Version 11.3.0
Commit-level durability

There are some considerations when configuring commit-level durability that can affect performance.

Group commit

WiredTiger automatically groups the flush operations for threads that commit concurrently into single calls. This usually means multi-threaded workloads will achieve higher throughput than single-threaded workloads because the operating system can flush data more efficiently to the disk. No application-level configuration is required for this feature.

Flush call configuration

By default, log records are written to an in-memory buffer before WT_SESSION::commit_transaction returns, giving highest performance but not ensuring durability. The durability guarantees can be stricter but this will impact performance.

If "transaction_sync=(enabled=false)" is configured in wiredtiger_open, log records may be buffered in memory, and only flushed to disk by checkpoints, when log files switch or calls to WT_SESSION::commit_transaction with sync=on. (Note that any call to WT_SESSION::commit_transaction with sync=on will flush the log records for all committed transactions, not just the transaction where the configuration is set.) This provides the minimal guarantees, but will be significantly faster than other configurations.

If "transaction_sync=(enabled=true)", "transaction_sync=(method)" further configures the method used to flush log records to disk. By default, the configured value is fsync, which calls the operating system's fsync call (or fdatasync if available) as each commit completes.

If the value is set to dsync, the O_DSYNC or O_SYNC flag to the operating system's open call will be specified when the file is opened. (The durability guarantees of the fsync and dsync configurations are the same, and in our experience the open flags are slower; this configuration is only included for systems where that may not be the case.)

If the value is set to none, the operating system's write call will be called as each commit completes but no explicit disk flush is made. This setting gives durability across application failure, but likely not across system failure (depending on operating system guarantees).

When a log file fills and the system moves to the next log file, the previous log file will always be flushed to disk prior to close. So when running in a durability mode that does not flush to disk, the risk is bounded by the most recent log file change.

Here is the expected performance of durability modes, in order from the fastest to the slowest (and from the fewest durability guarantees to the most durability guarantees).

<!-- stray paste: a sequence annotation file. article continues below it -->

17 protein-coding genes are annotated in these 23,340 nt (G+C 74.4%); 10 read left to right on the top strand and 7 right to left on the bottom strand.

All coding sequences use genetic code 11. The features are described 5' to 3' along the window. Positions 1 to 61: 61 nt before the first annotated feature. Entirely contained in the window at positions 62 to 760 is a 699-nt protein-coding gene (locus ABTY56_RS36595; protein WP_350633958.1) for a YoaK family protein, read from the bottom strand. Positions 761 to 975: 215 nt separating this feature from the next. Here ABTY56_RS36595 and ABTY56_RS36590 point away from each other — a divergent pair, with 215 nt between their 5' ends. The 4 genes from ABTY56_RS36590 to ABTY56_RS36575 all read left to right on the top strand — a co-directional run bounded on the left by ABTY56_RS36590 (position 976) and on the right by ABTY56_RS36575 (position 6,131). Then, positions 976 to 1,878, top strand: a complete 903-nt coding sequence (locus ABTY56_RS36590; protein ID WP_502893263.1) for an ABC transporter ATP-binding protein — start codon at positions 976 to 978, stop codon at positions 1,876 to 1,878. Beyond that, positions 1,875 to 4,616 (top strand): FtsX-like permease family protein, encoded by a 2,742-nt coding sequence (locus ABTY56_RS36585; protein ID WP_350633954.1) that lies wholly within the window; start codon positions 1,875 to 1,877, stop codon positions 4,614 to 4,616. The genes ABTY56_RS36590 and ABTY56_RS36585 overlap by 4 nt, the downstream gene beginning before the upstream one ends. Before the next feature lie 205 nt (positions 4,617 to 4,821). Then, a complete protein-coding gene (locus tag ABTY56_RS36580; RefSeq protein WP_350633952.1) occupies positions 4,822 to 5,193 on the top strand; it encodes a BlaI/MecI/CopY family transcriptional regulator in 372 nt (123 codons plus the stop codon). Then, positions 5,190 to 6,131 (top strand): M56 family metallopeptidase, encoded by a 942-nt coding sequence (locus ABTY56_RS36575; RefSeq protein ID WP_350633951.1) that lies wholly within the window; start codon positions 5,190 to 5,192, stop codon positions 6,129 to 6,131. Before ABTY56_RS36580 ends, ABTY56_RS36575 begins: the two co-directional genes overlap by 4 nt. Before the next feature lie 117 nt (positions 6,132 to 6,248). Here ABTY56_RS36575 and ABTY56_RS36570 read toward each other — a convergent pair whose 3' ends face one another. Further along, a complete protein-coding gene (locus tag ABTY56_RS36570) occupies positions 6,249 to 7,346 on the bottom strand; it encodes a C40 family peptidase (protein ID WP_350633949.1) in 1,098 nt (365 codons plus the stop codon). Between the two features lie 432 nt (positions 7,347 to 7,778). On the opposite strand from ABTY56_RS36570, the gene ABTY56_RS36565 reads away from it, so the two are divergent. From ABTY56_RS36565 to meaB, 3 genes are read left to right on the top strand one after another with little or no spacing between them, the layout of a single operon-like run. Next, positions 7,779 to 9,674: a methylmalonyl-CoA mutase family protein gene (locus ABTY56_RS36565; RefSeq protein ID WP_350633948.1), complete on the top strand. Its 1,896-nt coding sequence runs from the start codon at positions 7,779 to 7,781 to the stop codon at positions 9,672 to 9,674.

Durability ModeNotes
log=(enabled=false)checkpoint-level durability
log=(enabled),transaction_sync=(enabled=false)in-memory buffered logging configured; updates durable after checkpoint or after sync is set in WT_SESSION::begin_transaction
log=(enabled),transaction_sync=(enabled=true,method=none)logging configured; updates durable after application failure, but not after system failure
log=(enabled),transaction_sync=(enabled=true,method=fsync)logging configured; updates durable on application or system failure
log=(enabled),transaction_sync=(enabled=true,method=dsync)logging configured; updates durable on application or system failure

The durability setting can also be controlled directly on a per-transaction basis via the WT_SESSION::commit_transaction method. The WT_SESSION::commit_transaction supports several durability modes with the sync configuration that override the connection level settings.

If sync=on is configured then this commit operation will wait for its log records, and all earlier ones, to be durable to the extent specified by the "transaction_sync=(method)" setting before returning.

If sync=off is configured then this commit operation will write its records into the in-memory buffer and return immediately.

The durability of the write-ahead log can be controlled independently as well via the WT_SESSION::log_flush method. The WT_SESSION::log_flush supports several durability modes with the sync configuration that immediately act upon the log.

If sync=on is configured then this flush will force the current log and all earlier records to be durable on disk before returning. This method call overrides the transaction_sync setting and forces the data out via fsync.

If sync=off is configured then this flush operation will force the logging subsystem to write any outstanding in-memory buffers to the operating system before returning, but not explicitly ask the OS to flush them.